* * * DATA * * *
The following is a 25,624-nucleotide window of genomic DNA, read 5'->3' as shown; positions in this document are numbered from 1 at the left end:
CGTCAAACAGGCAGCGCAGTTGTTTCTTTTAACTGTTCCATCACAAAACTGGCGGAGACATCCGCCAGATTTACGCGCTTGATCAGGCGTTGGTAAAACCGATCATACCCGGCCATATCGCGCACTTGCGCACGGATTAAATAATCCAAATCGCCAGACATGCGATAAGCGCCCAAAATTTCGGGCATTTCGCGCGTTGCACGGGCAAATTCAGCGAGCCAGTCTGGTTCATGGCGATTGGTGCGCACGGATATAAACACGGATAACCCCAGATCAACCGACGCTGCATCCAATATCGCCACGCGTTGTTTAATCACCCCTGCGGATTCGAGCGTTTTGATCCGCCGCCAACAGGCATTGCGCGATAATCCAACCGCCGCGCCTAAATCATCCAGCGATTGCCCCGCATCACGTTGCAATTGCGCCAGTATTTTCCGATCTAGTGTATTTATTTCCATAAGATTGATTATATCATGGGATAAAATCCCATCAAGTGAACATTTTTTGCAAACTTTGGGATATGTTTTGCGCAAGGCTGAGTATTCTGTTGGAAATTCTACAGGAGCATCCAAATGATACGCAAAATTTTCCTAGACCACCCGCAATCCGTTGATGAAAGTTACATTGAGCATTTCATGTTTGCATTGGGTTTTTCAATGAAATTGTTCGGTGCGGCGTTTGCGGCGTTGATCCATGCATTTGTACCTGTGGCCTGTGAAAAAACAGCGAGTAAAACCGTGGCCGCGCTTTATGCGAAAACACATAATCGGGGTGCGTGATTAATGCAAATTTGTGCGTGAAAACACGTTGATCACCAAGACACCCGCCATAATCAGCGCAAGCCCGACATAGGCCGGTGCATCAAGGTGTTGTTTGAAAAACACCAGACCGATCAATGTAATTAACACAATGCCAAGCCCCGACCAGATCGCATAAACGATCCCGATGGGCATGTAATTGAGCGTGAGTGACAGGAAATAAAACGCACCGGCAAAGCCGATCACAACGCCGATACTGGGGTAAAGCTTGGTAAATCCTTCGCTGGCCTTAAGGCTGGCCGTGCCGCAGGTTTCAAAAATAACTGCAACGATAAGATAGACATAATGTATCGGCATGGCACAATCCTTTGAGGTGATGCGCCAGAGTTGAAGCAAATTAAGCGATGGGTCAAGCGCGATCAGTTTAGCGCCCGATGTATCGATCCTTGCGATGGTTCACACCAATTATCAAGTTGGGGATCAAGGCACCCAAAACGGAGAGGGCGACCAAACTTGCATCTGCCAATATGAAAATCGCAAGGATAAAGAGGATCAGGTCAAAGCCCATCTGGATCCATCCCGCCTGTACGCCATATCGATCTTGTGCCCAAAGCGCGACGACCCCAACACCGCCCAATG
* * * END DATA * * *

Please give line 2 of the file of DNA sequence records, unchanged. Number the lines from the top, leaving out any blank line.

CGTCAAACAGGCAGCGCAGTTGTTTCTTTTAACTGTTCCATCACAAAACTGGCGGAGACATCCGCCAGATTTACGCGCTTGATCAGGCGTTGGTAAAACCGATCATACCCGGCCATATCGCGCACTTGCGCACGGATTAAATAATCCAAATCGCCAGACATGCGATAAGCGCCCAAAATTTCGGGCATTTCGCGCGTTGCACGGGCAAATTCAGCGAGCCAGTCTGGTTCATGGCGATTGGTGCGCACGGATATAAACACGGATAACCCCAGATCAACCGACGCTGCATCCAATATCGCCACGCGTTGTTTAATCACCCCTGCGGATTCGAGCGTTTTGATCCGCCGCCAACAGGCATTGCGCGATAATCCAACCGCCGCGCCTAAATCATCCAGCGATTGCCCCGCATCACGTTGCAATTGCGCCAGTATTTTCCGATCTAGTGTATTTATTTCCATAAGATTGATTATATCATGGGATAAAATCCCATCAAGTGAACATTTTTTGCAAACTTTGGGATATGTTTTGCGCAAGGCTGAGTATTCTGTTGGAAATTCTACAGGAGCATCCAAATGATACGCAAAATTTTCCTAGACCACCCGCAATCCGTTGATGAAAGTTACATTGAGCATTTCATGTTTGCATTGGGTTTTTCAATGAAATTGTTCGGTGCGGCGTTTGCGGCGTTGATCCATGCATTTGTACCTGTGGCCTGTGAAAAAACAGCGAGTAAAACCGTGGCCGCGCTTTATGCGAAAACACATAATCGGGGTGCGTGATTAATGCAAATTTGTGCGTGAAAACACGTTGATCACCAAGACACCCGCCATAATCAGCGCAAGCCCGACATAGGCCGGTGCATCAAGGTGTTGTTTGAAAAACACCAGACCGATCAATGTAATTAACACAATGCCAAGCCCCGACCAGATCGCATAAACGATCCCGATGGGCATGTAATTGAGCGTGAGTGACAGGAAATAAAACGCACCGGCAAAGCCGATCACAACGCCGATACTGGGGTAAAGCTTGGTAAATCCTTCGCTGGCCTTAAGGCTGGCCGTGCCGCAGGTTTCAAAAATAACTGCAACGATAAGATAGACATAATGTATCGGCATGGCACAATCCTTTGAGGTGATGCGCCAGAGTTGAAGCAAATTAAGCGATGGGTCAAGCGCGATCAGTTTAGCGCCCGATGTATCGATCCTTGCGATGGTTCACACCAATTATCAAGTTGGGGATCAAGGCACCCAAAACGGAGAGGGCGACCAAACTTGCATCTGCCAATATGAAAATCGCAAGGATAAAGAGGATCAGGTCAAAGCCCATCTGGATCCATCCCGCCTGTACGCCATATCGATCTTGTGCCCAAAGCGCGACGACCCCAACACCGCCCAATG